Publisher: Society of Petroleum Engineers (SPE)

Paper presented at the SPE Reservoir Simulation Conference, April 10–11, 2019

Paper Number: SPE-193918-MS

Abstract

Important decisions in the oil industry rely on reservoir simulation predictions. Unfortunately, most of the information available to build the necessary reservoir simulation models are uncertain, and one must quantify how this uncertainty propagates to the reservoir predictions. Recently, ensemble methods based on the Kalman filter have become very popular due to its relatively easy implementation and computational efficiency. However, ensemble methods based on the Kalman filter are developed based on an assumption of a linear relationship between reservoir parameters and reservoir simulation predictions as well as the assumption that the reservoir parameters follows a Gaussian distribution, and these assumptions do not hold for most practical applications. When these assumptions do not hold, ensemble methods only provide a rough approximation of the posterior probability density functions (pdf 's) for model parameters and predictions of future reservoir performance. However, in cases where the posterior pdf for the reservoir model parameters conditioned to dynamic observed data can be constructed from Bayes’ theorem, uncertainty quantification can be accomplished by sampling the posterior pdf. The Markov chain Monte Carlos (MCMC) method provides the means to sample the posterior pdf, although with an extremely high computational cost because, for each new state proposed in the Markov chain, the evaluation of the acceptance probability requires one reservoir simulation run. The primary objective of this work is to obtain a reliable least-squares support vector regression (LS-SVR) proxy to replace the reservoir simulator as the forward model when MCMC is used for sampling the posterior pdf of reservoir model parameters in order to characterize the uncertainty in reservoir parameters and future reservoir performance predictions using a practically feasible number of reservoir simulation runs. Application of LS-SVR to history-matching is also investigated.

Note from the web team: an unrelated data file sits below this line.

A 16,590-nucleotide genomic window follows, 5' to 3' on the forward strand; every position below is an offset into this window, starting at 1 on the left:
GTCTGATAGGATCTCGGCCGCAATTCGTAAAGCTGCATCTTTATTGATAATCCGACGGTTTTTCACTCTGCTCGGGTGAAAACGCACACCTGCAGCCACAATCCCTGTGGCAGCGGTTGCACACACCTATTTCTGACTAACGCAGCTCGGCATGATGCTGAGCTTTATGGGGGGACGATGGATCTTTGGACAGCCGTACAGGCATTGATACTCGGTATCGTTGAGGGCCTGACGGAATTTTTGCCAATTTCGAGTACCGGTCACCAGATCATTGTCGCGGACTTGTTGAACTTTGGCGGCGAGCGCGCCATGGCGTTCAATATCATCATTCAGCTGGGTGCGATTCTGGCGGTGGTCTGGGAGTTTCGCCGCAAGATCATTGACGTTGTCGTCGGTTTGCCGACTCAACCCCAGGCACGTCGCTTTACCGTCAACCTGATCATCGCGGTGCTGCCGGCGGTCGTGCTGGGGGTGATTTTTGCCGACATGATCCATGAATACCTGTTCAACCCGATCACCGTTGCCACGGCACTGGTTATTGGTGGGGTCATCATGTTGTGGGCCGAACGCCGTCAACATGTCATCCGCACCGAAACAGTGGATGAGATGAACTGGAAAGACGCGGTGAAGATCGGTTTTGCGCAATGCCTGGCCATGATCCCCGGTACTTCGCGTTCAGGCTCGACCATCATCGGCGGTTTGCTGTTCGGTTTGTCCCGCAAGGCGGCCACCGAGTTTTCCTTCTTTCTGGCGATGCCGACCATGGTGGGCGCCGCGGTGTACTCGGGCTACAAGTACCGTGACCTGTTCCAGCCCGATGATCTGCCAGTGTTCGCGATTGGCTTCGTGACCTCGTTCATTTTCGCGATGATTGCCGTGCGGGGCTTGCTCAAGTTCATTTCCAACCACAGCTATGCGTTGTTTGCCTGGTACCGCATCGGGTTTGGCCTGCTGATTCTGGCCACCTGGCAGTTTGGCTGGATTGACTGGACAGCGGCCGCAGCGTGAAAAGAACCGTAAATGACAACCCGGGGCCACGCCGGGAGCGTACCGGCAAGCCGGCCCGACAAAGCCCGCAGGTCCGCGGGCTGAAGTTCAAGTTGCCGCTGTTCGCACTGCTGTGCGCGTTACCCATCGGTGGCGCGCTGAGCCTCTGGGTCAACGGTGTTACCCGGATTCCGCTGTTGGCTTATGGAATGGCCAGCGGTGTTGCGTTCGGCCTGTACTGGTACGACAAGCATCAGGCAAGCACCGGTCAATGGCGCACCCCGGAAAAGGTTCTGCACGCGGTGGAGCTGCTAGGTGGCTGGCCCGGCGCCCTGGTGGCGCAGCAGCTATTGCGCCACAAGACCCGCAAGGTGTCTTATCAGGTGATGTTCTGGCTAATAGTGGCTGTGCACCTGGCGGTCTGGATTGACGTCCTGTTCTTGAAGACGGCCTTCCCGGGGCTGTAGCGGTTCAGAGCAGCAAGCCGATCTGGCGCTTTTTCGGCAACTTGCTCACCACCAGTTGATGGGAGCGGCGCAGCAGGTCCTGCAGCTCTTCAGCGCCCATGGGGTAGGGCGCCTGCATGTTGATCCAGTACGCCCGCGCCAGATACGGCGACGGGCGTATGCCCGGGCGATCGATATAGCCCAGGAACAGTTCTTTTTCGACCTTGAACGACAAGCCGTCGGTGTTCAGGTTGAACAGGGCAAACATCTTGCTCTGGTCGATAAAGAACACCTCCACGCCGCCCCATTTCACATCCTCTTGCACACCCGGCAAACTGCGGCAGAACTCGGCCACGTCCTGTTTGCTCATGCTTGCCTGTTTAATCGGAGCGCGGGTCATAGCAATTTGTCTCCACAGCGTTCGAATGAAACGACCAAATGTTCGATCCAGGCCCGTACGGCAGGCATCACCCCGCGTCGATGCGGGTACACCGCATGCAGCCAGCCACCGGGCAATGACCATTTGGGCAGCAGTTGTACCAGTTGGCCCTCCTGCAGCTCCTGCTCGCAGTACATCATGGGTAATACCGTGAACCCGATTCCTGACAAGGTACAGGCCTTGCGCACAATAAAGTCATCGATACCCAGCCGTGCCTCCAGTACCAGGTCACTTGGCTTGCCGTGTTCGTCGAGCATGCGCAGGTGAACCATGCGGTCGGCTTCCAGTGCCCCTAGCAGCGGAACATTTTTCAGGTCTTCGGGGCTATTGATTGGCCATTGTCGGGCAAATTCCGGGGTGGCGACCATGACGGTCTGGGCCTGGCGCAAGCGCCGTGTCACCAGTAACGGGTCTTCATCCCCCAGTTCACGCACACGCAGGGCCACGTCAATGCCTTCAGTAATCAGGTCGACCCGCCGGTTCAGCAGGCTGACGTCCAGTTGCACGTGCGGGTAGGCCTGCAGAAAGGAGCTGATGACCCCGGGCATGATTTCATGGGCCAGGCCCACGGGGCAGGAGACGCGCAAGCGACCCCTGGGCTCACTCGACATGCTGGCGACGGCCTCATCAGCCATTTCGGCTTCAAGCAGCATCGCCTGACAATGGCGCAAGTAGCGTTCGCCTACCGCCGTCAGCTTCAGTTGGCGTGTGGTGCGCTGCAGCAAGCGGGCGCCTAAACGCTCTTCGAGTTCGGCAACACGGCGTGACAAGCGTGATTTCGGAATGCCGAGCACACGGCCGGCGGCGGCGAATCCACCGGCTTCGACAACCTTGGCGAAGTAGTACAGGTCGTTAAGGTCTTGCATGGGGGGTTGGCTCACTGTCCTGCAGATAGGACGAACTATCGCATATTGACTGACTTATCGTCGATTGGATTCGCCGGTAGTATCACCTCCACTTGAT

Journal Articles

Journal:
SPE Journal

Publisher: Society of Petroleum Engineers (SPE)

*SPE J.*23 (06): 2409–2427.

Paper Number: SPE-191378-PA

Published: 08 October 2018

Abstract